“So long as the YEKDEM program continues, geothermal power plants will spread into the Central and Eastern Anatolian provinces and Turkey can easily rank third in the global listing,” the JESDER chairman stated and continued, “If the YEKDEM program is renewed today, we will begin to see drilling rigs all across Turkey.”
During the YEKDEM program, geothermal power plants with a capacity of 200 MW to 250 MW have become operational per year and the investment cost for 1 MW is estimated at $4 million. “Therefore,” Kındap said, “if a new support mechanism is announced, $1 billion worth of investment projects will be carried out at the initial phase.”
Environmental impact assessment
Explaining the environmental impact of the geothermal power plants, Kındap stressed that the operations do not yield environmentally hazardous outcomes and geothermal is clean energy.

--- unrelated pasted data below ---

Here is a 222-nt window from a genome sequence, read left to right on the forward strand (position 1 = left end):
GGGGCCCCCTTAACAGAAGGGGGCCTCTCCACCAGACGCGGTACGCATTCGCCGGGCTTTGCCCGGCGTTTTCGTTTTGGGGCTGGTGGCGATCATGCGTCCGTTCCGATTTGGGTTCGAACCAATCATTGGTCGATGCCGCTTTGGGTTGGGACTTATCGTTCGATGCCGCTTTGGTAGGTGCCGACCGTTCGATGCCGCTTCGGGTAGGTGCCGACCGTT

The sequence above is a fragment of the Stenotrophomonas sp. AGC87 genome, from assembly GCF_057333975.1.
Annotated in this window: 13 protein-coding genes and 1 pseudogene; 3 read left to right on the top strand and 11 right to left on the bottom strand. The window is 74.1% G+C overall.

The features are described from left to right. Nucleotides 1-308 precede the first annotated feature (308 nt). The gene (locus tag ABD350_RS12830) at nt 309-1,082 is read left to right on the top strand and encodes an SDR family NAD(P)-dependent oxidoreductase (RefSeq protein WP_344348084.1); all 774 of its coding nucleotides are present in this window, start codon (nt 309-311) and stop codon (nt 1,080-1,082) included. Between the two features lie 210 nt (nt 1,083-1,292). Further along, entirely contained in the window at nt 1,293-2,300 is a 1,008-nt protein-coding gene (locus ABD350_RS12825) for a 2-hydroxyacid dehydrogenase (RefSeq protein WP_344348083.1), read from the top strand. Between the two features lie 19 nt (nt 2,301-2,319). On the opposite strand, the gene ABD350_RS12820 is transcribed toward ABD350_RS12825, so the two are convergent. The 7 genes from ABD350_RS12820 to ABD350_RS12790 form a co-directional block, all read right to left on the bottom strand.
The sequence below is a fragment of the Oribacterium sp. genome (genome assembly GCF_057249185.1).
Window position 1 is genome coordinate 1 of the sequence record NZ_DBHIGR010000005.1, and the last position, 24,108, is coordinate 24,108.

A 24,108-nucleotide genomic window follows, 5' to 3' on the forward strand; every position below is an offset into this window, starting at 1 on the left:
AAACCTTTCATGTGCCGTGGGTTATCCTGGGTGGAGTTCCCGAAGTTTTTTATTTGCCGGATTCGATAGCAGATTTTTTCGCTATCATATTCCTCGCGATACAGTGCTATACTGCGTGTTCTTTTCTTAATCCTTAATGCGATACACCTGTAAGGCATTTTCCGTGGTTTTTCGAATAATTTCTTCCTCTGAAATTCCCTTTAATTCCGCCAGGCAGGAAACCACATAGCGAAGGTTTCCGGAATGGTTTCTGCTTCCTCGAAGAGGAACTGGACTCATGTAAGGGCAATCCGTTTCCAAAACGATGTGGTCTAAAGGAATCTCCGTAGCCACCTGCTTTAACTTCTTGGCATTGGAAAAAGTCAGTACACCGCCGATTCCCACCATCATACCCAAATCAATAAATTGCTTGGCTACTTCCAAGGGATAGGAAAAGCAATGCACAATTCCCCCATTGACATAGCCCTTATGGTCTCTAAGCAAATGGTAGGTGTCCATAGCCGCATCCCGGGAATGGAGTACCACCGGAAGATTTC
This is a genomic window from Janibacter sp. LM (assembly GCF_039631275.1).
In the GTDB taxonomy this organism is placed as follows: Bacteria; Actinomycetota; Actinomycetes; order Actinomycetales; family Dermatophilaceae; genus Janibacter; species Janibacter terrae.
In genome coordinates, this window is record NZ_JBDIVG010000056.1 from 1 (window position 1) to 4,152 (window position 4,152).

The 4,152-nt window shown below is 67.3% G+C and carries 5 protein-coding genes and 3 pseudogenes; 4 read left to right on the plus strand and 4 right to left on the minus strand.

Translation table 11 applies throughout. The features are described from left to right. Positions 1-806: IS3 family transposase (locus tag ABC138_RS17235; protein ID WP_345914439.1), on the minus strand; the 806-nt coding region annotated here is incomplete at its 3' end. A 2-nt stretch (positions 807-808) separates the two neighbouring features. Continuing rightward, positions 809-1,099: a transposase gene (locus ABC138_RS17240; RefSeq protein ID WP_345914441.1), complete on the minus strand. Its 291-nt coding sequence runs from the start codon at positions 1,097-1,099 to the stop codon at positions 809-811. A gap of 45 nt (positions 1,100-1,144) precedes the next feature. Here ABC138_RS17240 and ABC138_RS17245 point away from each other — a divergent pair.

“Our whole system is founded on the principle of extracting water underground, using its heat to generate energy and recovering that water by sending it to the original source. Otherwise, the productivity of the plants fall. Therefore, there is no waste of underground resources. While the water is extracted, a certain amount of carbon monoxide is emitted. But the emission is not above the average in Turkey,” Kındap explained.
Citing an ongoing study by European Bank for Reconstruction and Development (EBRD) and the World Bank, Kındap stated that the emission levels will be revealed after the study is published. All members of JESDER have been transparently sharing their data with EBRD officials, he added.
“The factual data will enlighten the extent of the emissions by the geothermal power plants. I believe that the EBRD and the World Bank report will peremptorily reveal the environmentally-friendly qualities of geothermal power plants,” Kındap remarked. The investigative study was launched in April and is expected to be finalized by the end of the year.